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Enhanced NMR Facility positions OSU as regional spectroscopy center

By Debbie Farris

Watch a video of the ceremony and keynote address.

The College of Science celebrated the new Macromolecular Nuclear Magnetic Resonance instrument (NMR) with a Dedication and Ribbon-Cutting Ceremony November 10, 2016, a tremendous milestone for OSU and the state of Oregon.

The 800 MHz spectrometer is the highest field NMR in the state of Oregon and one of only 50 nationwide. The new instrument will advance research on protein folding, gene discovery and biochemical structural informatics used to treat diseases, such as Alzheimer’s and cancer. The OSU NMR Facility is a campus-wide core facility dedicated to providing state-of-the-art NMR spectroscopy resources to the research and education community at OSU and throughout the Pacific Northwest.

Housed in the Linus Pauling Science Center, the NMR Facility houses five NMR spectrometers that are supported by expert staff and managed by a full-time director interested in collaborating and supporting users with diverse scientific interests. Biochemistry and Biophysics alumnus Patrick Reardon (‘01) was hired as the Director of the new NMR Facility. Dr. Reardon received his Ph.D. in biochemistry from Duke University, where he focused on NMR spectroscopy and its application to complex biological systems.

Elisar Barbar, professor of biochemistry and biophysics at OSU, chaired the NMR Steering Committee and was the PI on the NIH and Murdock grant proposals. She led the three-year collaborative effort with researchers from OSU, University of Oregon, Oregon Health and Science University, Portland State University and Lewis & Clark College. The efforts paid off when the team was awarded more than $2.4 million from the National Institutes of Health, the M.J. Murdock Charitable Trust and OSU. The High End Instrumentation grant received from NIH is one of only two in Oregon awarded during the last 10 years.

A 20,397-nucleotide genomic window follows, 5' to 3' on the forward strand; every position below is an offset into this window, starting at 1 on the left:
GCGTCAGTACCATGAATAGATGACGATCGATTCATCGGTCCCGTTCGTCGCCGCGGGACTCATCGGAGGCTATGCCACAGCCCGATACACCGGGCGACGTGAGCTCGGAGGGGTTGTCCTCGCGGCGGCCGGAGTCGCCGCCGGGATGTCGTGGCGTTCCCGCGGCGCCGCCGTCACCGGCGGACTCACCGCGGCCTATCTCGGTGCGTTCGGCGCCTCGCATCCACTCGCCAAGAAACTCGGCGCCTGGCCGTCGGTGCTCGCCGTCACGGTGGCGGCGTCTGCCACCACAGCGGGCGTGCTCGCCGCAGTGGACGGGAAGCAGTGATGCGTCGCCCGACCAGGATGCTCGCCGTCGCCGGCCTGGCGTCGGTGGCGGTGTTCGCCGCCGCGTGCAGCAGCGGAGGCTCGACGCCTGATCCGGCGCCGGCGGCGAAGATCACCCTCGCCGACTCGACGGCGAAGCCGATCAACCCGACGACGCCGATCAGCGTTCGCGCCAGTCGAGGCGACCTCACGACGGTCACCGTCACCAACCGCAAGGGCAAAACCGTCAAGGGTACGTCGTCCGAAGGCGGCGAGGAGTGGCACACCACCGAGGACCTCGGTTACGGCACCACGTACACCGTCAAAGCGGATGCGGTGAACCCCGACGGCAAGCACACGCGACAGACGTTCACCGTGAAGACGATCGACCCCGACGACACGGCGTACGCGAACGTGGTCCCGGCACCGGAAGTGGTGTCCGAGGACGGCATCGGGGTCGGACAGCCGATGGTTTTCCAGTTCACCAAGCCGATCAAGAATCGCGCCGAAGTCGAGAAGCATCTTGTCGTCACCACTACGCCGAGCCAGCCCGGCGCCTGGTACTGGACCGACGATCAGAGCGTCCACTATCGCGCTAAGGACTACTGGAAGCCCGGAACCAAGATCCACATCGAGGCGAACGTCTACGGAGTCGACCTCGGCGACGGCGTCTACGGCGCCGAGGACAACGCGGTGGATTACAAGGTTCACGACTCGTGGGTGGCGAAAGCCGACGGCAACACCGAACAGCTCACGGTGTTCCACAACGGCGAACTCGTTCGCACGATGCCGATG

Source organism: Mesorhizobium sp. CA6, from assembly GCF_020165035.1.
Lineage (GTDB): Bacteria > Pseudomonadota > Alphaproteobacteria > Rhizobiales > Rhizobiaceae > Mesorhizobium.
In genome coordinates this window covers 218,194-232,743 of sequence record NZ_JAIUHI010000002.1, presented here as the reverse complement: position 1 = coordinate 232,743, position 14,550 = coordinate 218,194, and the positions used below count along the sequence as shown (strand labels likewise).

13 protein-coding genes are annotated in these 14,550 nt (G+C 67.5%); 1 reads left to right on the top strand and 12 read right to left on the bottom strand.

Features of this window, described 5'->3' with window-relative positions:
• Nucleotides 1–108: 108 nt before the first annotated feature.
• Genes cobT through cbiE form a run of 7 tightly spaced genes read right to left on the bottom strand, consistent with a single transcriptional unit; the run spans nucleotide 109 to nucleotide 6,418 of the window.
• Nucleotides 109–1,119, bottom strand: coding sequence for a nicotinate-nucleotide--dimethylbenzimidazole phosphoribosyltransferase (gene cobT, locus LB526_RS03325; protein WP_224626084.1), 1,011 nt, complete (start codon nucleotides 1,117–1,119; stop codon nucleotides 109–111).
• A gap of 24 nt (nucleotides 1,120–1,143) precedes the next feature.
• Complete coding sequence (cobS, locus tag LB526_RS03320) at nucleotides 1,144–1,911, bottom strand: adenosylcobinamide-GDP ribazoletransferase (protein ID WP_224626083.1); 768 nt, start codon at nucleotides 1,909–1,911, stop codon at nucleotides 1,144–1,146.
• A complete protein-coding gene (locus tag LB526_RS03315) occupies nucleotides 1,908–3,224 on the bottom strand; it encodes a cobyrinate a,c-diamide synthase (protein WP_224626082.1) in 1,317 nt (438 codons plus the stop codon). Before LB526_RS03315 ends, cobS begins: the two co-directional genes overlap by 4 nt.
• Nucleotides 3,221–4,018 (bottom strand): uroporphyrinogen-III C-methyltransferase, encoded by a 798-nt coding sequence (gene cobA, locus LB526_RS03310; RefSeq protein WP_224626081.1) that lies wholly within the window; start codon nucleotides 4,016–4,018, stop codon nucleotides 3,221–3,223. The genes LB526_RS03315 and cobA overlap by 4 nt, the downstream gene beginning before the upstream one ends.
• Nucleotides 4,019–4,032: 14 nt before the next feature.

The facility supports scientific inquiry in a diverse array of research areas, such as structural biology, organic chemistry, natural products analysis and environmental studies. The instruments include: the 800 MHz, 700 MHz, 500 MHz and 400 MHz (two), corresponding to magnetic field strengths that range from 18.8 T to 9.4 T. Data processing and analysis software is available on workstations in the facility.

The 800 MHz spectrometer will enhance graduate and undergraduate education and career opportunities in the biological sciences at OSU. Students will learn to effectively utilize the equipment to conduct research at the interface of structural and cell biology.

Guests included the OSU community, scientists from national laboratories, university partners across the region as well as Interim Provost Ron Adams and President Ed Ray.

Angela Gronenborn presented a keynote address that touched on the history and key benefits of NMR as well as a scientific seminar on "Fluorine NMR- protein folding, structure and drug binding to HIV Reverse Transcriptase." Gronenborn established the Department of Structural Biology at the University of Pittsburgh School of Medicine in 2005 and is currently the department head. She holds the UPMC Rosalind Franklin Chair.

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